Takeovers that succeed are conducted in silence, and tend to be completed at the optimum time for the buying party to make an immediate impact. In Newcastle’s current position, that meant the end of last month when the transfer window was just about to open. With January almost at its mid-point, Kenyon is reaching a stage where he would be better off waiting until the end of the season, even if he had the means of buying out Ashley immediately.

All of which leaves us in the familiar position of being halfway through a transfer window, without anything in the offing. Newcastle could sign Benitez’s number one transfer target, Miguel Almiron, tomorrow if they were prepared to pay the money demanded by both the 24-year-old and his current club, Atlanta United, but they aren’t. So we’ll have to sit through another two weeks of toing and froing before Ashley’s right-hand man, Lee Charnley, signs off a curt statement regretting the club’s inability to ‘get things over the line’.

Newcastle balk at the idea of paying up to £30m for a player who might cost them £100,000-a-week, and supporters weary at football’s fantastical rate of inflation might well find such figures equally unpalatable. The harsh reality is that that is where we are now though. Everton and West Ham have been paying those kinds of sums for years. Bournemouth, Leicester and even Brighton are getting to the stage where they’re willing to consider it.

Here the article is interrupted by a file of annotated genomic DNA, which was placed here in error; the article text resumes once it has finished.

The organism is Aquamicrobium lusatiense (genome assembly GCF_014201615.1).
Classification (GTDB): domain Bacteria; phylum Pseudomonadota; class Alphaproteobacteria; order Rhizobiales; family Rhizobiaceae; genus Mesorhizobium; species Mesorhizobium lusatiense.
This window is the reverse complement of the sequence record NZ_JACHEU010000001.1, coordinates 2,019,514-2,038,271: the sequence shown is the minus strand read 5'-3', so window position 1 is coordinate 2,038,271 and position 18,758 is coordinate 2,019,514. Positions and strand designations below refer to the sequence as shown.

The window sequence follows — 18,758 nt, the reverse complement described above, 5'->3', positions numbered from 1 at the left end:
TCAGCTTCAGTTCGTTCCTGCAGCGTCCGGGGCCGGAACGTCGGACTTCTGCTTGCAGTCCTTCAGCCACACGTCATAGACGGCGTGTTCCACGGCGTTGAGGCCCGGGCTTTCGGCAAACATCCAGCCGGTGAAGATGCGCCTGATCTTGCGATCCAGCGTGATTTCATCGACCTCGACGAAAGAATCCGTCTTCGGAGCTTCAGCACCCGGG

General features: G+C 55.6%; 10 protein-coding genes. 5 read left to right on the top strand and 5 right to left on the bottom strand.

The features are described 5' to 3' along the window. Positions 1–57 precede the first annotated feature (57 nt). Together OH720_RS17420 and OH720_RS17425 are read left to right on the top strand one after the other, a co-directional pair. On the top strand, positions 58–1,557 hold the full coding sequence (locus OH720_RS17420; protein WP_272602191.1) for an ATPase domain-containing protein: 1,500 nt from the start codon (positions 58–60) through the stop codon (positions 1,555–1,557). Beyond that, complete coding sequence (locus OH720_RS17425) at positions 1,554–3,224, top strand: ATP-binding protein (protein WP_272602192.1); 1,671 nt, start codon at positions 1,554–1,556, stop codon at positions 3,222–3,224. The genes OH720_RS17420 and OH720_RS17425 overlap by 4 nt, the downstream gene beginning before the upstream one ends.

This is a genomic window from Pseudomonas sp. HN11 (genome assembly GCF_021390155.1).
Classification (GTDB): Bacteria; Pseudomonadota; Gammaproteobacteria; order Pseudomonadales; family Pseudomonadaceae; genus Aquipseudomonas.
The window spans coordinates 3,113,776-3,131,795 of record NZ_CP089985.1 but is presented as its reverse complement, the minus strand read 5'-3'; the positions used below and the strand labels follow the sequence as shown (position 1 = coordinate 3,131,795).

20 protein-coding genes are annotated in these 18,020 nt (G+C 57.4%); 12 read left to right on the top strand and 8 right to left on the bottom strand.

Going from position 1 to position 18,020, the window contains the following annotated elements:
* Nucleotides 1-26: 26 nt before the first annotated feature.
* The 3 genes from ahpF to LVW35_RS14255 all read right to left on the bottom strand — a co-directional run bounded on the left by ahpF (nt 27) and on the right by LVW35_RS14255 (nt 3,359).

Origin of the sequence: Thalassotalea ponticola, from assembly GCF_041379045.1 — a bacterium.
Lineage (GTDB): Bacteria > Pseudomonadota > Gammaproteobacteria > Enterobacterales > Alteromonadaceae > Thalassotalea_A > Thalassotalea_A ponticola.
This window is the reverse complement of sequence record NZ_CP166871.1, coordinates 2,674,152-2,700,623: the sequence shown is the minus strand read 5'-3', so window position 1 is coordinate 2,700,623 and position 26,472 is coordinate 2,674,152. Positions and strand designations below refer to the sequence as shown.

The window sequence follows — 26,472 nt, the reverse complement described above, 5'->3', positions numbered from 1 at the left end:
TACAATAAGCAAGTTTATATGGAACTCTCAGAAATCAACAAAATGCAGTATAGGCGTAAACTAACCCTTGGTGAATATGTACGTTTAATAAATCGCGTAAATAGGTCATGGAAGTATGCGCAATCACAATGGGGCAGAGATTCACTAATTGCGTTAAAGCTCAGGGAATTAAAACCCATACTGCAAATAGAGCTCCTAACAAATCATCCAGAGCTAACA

Ashley’s bar is set much lower. Keep costs down, revel in being the only Premier League club with a negative net transfer fund, and try to turn a profit. Forget what happens on the pitch as long as the Sports Direct branding stays in place and the fans continue flocking to the games.

Only two things might shift his thinking – a widely-supported boycott, which was suggested before Christmas but abandoned when takeover talk gathered pace, or relegation. The former could return to the agenda by the end of the month; the latter starts to look increasingly likely with every January day that passes without Newcastle strengthening their squad.

You would think that after having had his fingers burned twice, Ashley would be doing all he could to mitigate the likelihood of a third relegation on his watch. Instead, he clings to his age-old method of judging a potential signing on the bargain-bin nature of their price tag and the possibility of them generating a bigger sell-on fee in the future.

Never mind that Newcastle spent most of the Christmas period fielding a centre-midfield of Isaac Hayden and Mo Diame, players that were not even deemed good enough to be first-choice when they were playing in the Championship, or that an injury to the somewhat injury-prone Salomon Rondon would mean having to play the second half of the season with Joselu as a lone striker.

Ashley is happy to take that gamble, but Benitez appreciates the full extent of the risk. Hence the disillusionment that has been seeping from his pores this month.

At least, as he ticks off the days on his calendar, like a prisoner approaching the moment of freedom, Benitez can console himself that the end is in sight. Once his contract ends, he can wash his hands of the whole sorry mess and walk away.

Increasingly, Newcastle’s supporters know only too well what he will be leaving in his wake. A club bereft of heart, soul or ambition, that might well be playing in the Championship. No wonder even Benitez has given up hope.